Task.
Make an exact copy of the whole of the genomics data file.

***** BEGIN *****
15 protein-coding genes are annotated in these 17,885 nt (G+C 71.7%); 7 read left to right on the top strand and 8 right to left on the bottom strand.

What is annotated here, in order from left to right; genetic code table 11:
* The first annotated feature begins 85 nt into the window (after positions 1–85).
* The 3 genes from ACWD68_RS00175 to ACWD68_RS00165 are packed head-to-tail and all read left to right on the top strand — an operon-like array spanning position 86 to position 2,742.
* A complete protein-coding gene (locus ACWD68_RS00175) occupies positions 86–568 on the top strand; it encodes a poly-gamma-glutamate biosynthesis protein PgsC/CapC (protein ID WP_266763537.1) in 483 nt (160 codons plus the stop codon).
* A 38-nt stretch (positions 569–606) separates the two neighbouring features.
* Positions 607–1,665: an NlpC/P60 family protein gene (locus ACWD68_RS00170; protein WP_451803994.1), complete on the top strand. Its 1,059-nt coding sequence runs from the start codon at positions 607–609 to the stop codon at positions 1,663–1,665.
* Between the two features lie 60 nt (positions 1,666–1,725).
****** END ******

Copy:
15 protein-coding genes are annotated in these 17,885 nt (G+C 71.7%); 7 read left to right on the top strand and 8 right to left on the bottom strand.

What is annotated here, in order from left to right; genetic code table 11:
* The first annotated feature begins 85 nt into the window (after positions 1–85).
* The 3 genes from ACWD68_RS00175 to ACWD68_RS00165 are packed head-to-tail and all read left to right on the top strand — an operon-like array spanning position 86 to position 2,742.
* A complete protein-coding gene (locus ACWD68_RS00175) occupies positions 86–568 on the top strand; it encodes a poly-gamma-glutamate biosynthesis protein PgsC/CapC (protein ID WP_266763537.1) in 483 nt (160 codons plus the stop codon).
* A 38-nt stretch (positions 569–606) separates the two neighbouring features.
* Positions 607–1,665: an NlpC/P60 family protein gene (locus ACWD68_RS00170; protein WP_451803994.1), complete on the top strand. Its 1,059-nt coding sequence runs from the start codon at positions 607–609 to the stop codon at positions 1,663–1,665.
* Between the two features lie 60 nt (positions 1,666–1,725).